The majority of dogs and cats in the United States eat food and treats manufactured specifically for their particular species (i.e., dogs eat dog food and cats eat cat food). As a holistic veterinarian, I focus highly on the quality of nutrients entering my patients’ bodies and strive to get them eating whole-food-based diets with the same grade of nutrients as we humans consume.
By providing their pets with commercially available dry and moist foods and treats, owners are lulled into a false sense of security that their pet’s best health is being served. Cumulatively, consumption of highly processed foods and excess calories has led pets to suffer from a variety of health problems having potentially irreversible consequences, including obesity, arthritis, periodontal disease, diabetes, and cancer.
In 2007, an international pet food crisis caused kidney failure and death in dogs and cats who had consumed pet foods containing melamine-contaminated wheat gluten produced in China. Wheat gluten is a grain by-product which provides a cheaper alternative to muscle meat protein or whole grain carbohydrates. Melamine is a component of plastic which increases nitrogen content and protein levels (as determined by laboratory testing) when added to wheat gluten. As a result of certain pet food manufacturers’ efforts to create a less expensive product using poorer quality ingredients, our companion animals suffered life-threatening toxicity.
Currently, we are dealing with a comparable crisis stemming from the toxic effects of China-made chicken jerky treats. Despite extensive research by the FDA, the reason why these treats are causing illness and death is unknown.
Let’s consider why pet food may be a good or bad choice for your pet, starting with ‘the good.’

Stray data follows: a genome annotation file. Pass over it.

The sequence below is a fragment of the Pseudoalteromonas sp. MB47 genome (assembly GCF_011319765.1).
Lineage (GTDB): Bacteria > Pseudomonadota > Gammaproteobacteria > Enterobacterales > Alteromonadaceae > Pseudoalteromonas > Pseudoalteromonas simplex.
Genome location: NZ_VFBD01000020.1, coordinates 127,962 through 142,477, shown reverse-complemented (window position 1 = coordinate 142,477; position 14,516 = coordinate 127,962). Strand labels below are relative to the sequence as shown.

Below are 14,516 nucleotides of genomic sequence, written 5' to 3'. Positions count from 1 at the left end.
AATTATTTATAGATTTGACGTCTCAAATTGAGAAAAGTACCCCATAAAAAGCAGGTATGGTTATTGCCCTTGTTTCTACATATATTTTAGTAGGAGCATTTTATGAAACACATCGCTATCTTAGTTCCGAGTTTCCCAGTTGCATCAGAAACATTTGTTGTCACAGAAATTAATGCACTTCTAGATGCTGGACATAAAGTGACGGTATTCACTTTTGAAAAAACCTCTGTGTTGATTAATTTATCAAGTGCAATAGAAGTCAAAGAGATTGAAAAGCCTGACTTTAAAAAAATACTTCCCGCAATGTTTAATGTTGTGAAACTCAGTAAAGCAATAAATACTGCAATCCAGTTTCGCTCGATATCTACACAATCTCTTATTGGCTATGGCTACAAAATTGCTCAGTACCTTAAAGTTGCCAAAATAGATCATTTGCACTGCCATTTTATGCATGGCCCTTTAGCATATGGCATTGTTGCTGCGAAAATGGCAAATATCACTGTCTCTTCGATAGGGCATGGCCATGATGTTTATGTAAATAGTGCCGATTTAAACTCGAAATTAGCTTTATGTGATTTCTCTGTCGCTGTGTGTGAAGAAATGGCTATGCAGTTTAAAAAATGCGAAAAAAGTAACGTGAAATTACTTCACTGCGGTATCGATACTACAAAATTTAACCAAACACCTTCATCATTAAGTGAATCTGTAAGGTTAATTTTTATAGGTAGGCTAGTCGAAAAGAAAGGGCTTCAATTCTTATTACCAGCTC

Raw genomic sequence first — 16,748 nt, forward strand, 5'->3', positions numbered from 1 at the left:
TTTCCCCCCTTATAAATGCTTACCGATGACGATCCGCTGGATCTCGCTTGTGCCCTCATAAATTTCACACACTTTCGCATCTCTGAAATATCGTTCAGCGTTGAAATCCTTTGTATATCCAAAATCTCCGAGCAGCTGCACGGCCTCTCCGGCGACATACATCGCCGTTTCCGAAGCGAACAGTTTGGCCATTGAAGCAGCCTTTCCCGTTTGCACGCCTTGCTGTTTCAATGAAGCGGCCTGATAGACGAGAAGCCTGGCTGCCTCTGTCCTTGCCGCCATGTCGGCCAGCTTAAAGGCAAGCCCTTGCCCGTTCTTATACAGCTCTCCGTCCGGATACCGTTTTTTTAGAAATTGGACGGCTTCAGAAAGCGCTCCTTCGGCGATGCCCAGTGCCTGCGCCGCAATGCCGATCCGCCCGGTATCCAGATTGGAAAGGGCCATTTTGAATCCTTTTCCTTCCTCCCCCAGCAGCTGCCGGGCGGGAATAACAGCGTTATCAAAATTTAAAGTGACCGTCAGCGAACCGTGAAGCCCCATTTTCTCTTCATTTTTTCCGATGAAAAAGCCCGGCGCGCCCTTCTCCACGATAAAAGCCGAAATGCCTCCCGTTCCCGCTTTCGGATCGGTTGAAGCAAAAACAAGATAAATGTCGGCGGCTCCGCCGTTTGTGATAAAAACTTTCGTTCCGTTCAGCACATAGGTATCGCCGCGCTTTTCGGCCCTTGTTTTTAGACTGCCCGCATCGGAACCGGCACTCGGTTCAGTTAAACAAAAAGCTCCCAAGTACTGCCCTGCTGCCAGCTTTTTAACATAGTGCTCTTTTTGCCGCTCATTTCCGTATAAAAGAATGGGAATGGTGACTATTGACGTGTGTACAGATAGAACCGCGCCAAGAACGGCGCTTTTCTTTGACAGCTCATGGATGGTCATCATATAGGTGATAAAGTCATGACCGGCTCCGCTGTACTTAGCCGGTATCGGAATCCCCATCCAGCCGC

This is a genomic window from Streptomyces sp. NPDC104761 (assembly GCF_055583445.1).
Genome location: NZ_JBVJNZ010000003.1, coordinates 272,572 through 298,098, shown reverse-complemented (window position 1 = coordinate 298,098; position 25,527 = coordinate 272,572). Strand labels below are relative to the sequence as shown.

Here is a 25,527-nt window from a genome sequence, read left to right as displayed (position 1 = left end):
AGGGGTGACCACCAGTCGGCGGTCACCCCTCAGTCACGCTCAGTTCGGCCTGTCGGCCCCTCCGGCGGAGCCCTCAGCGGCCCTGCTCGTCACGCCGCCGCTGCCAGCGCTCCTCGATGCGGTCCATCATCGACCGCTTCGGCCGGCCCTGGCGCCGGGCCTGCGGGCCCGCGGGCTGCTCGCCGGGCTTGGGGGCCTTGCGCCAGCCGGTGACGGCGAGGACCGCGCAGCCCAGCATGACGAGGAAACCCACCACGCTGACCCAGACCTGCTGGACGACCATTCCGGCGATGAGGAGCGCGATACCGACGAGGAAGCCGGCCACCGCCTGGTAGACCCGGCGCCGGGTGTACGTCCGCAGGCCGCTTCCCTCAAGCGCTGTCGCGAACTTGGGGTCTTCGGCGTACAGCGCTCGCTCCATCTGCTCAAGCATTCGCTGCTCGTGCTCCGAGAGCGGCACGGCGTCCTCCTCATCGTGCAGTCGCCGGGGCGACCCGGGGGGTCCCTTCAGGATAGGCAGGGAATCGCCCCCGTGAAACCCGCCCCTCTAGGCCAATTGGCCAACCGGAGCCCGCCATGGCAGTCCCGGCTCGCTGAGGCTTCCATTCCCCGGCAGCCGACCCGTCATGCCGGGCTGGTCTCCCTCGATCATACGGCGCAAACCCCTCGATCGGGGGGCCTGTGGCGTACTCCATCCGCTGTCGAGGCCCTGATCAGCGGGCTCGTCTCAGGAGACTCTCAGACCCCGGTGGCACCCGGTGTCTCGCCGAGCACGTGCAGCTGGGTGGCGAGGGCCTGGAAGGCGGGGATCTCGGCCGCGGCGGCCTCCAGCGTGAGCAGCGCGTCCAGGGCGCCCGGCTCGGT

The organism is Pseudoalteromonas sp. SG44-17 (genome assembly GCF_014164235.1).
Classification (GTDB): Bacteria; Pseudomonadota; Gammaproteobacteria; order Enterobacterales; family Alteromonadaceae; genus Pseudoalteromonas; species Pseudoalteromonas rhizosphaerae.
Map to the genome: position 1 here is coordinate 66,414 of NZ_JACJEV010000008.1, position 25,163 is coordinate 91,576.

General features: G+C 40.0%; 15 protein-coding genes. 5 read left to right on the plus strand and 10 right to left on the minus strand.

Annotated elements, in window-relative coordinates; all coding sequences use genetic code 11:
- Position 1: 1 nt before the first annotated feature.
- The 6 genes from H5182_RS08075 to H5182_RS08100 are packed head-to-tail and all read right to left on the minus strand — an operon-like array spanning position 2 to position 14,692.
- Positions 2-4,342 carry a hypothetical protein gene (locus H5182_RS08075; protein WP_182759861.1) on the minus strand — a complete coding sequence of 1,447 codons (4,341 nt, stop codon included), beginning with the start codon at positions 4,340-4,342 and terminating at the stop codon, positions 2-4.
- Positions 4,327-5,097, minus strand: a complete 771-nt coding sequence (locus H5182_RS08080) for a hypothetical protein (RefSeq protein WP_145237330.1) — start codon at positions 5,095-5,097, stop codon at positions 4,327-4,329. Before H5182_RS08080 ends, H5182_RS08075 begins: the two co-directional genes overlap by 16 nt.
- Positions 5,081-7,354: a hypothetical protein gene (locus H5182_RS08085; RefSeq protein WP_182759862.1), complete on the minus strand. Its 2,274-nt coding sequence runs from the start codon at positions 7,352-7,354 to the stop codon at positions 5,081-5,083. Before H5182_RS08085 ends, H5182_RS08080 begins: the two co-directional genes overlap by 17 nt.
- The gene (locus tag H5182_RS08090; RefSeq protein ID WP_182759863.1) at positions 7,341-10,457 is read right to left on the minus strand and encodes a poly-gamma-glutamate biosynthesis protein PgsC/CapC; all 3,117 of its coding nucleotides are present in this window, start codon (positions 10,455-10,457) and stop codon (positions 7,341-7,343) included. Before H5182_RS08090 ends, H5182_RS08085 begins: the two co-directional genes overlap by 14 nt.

When feeding most commercial foods, pet owners benefit from the convenience of opening a bag of dry food or a can of wet food, or defrosting and serving frozen pet food. As our society has become more focused on convenience instead of health, processed foods requiring little to no preparation have become popular among pet owners.
Nutritionally Complete and Balanced
Commercially available pet food is required to be nutritionally complete and balanced for all life stages, which gives the pet owner a degree of certainty that their companion animal will consume a combination of proteins, fats, carbohydrates, fiber, vitamins, and minerals to meet their nutritional needs.
Labeled List of Ingredients and Recommended Feeding Guidelines
Commercial diets and treats are regulated by the Food and Drug Administration (FDA) and the product’s label is legally required to include “proper listing of all the ingredients in the product in order from most to least, based on weight” along with Guaranteed Analysis (percentages of crude protein, fat, fiber, and moisture).There is also a guideline for the daily quantity of food recommended to be fed based on pet body weight.
Now let’s move onto ‘the bad.’
Feed-Grade Ingredients Cooked at Nutrient-Destroying Temperatures
Unfortunately for our pets, nearly all commercially available dog and cat food is made with ingredients considered to be feed-grade instead of human-grade. Feed-grade ingredients are lower quality than human-grade. Additionally, feed-grade ingredients have allowances for toxins, such as mold-produced mycotoxins, that are acceptable in significantly reduced quantities in human-grade foods.
Meat ‘meals’ such as ‘meat and bone meal’ and ‘by-products’ come from the rendering process and can contain “dead animals from farms, ranches, feedlots, marketing barns, animal shelters, and other facilities; and fats, grease, and other food waste from restaurants and stores.” (according to the National Agricultural Law Center). Another contaminant that can come along with these dead animals is pentobarbital, an anesthetic used to euthanize animals (confirmed through FDA testing of dog foods).
Even the less questionable ingredients may not be as nutritious as you think. Dry (kibble) and canned foods are cooked at high temperatures to kill bacteria, but which also deactivates beneficial enzymes and denatures protein’s more bioavailable form. Similar to microwaving or “nuking” your food, this reduces the nutrients in your pet’s food.
Chemicals & Preservatives
Butylated Hydroxyanisole (BHA), Butylated Hydroxytoluene (BHT), and Ethoxyquin are 3 nasty chemical preservatives. BHA and BHT are chemicals added to oils (fats) as preservatives that can be found in pet foods and treats. According to California’s Office of Environmental Health Hazard Assessment, BHA is on the list of Known Carcinogens and Reproductive Toxicants. BHT is also a carcinogen and causes kidney and liver damage in rats.